The deal, supported by 80% of union members, also allows the city to investigate complaints against officers without a sworn affidavit.
Lending is a critical way money moves into communities, but many banks have dismal records in Chicago’s Black and Latino neighborhoods. A new ordinance hopes to change that.
Elaine Little quit a government job while under scrutiny — and now leads a probe into alleged sexual violence against Chicago lifeguards.
Emboldened by new data, Latino aldermen are seizing the moment and turning City Council committee meetings into the latest battleground for equity.
Replacing coal and natural gas with renewable energy is just the beginning of what’s in a massive bill passed by Illinois lawmakers.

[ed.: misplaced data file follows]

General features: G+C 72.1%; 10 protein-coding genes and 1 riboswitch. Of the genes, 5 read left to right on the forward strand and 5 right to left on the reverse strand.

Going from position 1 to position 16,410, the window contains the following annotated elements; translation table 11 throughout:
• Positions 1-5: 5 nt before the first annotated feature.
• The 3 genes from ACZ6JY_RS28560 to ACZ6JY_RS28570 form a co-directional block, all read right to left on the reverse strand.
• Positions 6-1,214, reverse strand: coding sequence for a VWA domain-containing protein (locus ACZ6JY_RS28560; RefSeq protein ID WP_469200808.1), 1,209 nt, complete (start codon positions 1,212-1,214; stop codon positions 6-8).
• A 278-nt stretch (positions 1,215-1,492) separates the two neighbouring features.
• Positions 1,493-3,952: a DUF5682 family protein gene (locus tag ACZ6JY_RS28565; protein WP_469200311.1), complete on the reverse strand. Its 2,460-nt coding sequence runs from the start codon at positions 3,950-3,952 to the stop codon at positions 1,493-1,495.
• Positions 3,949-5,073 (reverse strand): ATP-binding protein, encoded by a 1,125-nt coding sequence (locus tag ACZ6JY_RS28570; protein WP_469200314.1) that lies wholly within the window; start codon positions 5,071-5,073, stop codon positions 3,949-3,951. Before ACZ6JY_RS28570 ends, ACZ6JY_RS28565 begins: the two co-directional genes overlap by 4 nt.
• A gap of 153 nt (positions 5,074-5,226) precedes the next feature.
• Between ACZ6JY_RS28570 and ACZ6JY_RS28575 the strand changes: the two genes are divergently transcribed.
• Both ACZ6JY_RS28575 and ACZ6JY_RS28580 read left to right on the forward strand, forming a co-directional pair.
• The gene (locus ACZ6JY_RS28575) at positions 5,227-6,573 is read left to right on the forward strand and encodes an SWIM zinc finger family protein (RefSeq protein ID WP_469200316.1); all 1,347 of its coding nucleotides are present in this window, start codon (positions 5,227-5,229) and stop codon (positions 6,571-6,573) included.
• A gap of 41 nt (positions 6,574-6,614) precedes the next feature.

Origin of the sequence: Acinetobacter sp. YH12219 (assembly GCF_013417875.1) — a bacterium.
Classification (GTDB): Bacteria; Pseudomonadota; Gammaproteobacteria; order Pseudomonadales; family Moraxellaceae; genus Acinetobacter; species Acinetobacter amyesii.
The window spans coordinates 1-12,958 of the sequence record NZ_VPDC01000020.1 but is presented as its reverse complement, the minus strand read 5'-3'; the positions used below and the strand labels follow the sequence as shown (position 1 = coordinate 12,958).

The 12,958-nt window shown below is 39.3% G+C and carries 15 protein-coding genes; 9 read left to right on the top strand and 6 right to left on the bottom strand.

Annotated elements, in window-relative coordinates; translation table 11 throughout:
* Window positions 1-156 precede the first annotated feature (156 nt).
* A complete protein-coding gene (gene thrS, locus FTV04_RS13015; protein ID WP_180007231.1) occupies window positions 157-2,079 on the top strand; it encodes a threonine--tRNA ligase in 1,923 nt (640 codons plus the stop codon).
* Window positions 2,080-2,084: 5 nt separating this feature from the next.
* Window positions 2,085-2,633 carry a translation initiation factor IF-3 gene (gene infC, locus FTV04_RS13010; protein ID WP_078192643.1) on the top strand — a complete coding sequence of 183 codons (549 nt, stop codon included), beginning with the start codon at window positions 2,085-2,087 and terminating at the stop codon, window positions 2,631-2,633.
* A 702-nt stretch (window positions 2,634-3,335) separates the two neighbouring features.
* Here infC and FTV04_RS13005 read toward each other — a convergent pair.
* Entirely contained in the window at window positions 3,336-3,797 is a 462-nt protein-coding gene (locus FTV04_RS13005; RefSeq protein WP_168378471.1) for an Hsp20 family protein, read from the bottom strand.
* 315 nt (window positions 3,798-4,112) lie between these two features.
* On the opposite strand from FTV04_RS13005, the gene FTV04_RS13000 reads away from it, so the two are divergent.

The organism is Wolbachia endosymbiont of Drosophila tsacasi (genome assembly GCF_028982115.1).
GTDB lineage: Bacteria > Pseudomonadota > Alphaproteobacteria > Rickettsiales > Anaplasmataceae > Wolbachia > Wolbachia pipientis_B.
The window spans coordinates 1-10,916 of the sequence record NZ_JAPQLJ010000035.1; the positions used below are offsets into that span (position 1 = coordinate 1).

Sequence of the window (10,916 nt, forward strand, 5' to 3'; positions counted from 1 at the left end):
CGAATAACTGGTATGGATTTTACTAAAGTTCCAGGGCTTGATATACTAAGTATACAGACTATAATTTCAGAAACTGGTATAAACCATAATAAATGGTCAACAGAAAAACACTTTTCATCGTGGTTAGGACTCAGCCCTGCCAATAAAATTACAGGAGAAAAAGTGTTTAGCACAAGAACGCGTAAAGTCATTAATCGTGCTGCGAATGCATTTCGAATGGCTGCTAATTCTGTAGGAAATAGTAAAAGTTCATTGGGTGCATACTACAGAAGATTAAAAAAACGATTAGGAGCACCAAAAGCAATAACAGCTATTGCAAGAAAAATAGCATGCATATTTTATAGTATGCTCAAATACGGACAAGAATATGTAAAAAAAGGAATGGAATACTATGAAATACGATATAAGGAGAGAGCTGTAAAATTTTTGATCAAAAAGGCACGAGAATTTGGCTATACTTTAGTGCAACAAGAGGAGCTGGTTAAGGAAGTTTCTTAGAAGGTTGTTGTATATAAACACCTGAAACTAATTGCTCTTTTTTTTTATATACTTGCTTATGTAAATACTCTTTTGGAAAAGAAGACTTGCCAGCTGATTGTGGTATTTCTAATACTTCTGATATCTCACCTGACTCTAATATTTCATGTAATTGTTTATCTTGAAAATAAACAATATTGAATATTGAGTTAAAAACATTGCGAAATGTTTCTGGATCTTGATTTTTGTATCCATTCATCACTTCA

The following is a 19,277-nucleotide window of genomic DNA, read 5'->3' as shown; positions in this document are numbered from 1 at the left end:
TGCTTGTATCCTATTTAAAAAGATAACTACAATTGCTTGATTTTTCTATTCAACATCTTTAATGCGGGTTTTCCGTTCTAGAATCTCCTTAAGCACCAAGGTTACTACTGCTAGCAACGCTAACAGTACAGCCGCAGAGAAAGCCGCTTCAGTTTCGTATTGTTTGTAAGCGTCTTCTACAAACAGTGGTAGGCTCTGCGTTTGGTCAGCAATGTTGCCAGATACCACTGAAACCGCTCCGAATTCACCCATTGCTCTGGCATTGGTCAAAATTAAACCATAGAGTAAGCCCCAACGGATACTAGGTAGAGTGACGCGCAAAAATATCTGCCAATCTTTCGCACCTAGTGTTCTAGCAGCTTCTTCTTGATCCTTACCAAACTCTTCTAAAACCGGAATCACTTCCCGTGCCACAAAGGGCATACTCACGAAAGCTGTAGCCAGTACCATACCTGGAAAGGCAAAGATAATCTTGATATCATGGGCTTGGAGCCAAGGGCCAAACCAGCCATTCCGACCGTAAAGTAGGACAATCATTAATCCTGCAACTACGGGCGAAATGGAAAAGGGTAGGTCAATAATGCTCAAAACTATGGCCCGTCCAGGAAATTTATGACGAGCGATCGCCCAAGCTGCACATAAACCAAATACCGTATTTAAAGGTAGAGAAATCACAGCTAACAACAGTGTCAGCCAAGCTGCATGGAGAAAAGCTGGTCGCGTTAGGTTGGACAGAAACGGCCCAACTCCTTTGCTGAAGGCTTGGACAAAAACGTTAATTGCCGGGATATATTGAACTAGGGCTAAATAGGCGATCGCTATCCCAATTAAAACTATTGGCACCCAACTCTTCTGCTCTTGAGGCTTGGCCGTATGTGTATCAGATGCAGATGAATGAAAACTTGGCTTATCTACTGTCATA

The labor movement is torn over vaccine requirements — much like the country as a whole — wanting to support its political ally without trampling on workers’ rights.
Twenty years after the terrorist attacks, recollections are still vivid for some, while others only know a post-9/11 world.
The school district says 20,439 teaching positions were staffed on the first day of school, up 6% from 19,360 three years ago.
Environmentalists and labor unions unite behind the bill to halt carbon emissions by 2050 and save several nuclear plants — but at a cost to consumers.
Still, it could be several years — if ever — before business events attract the crowds they did before the COVID-19 hit.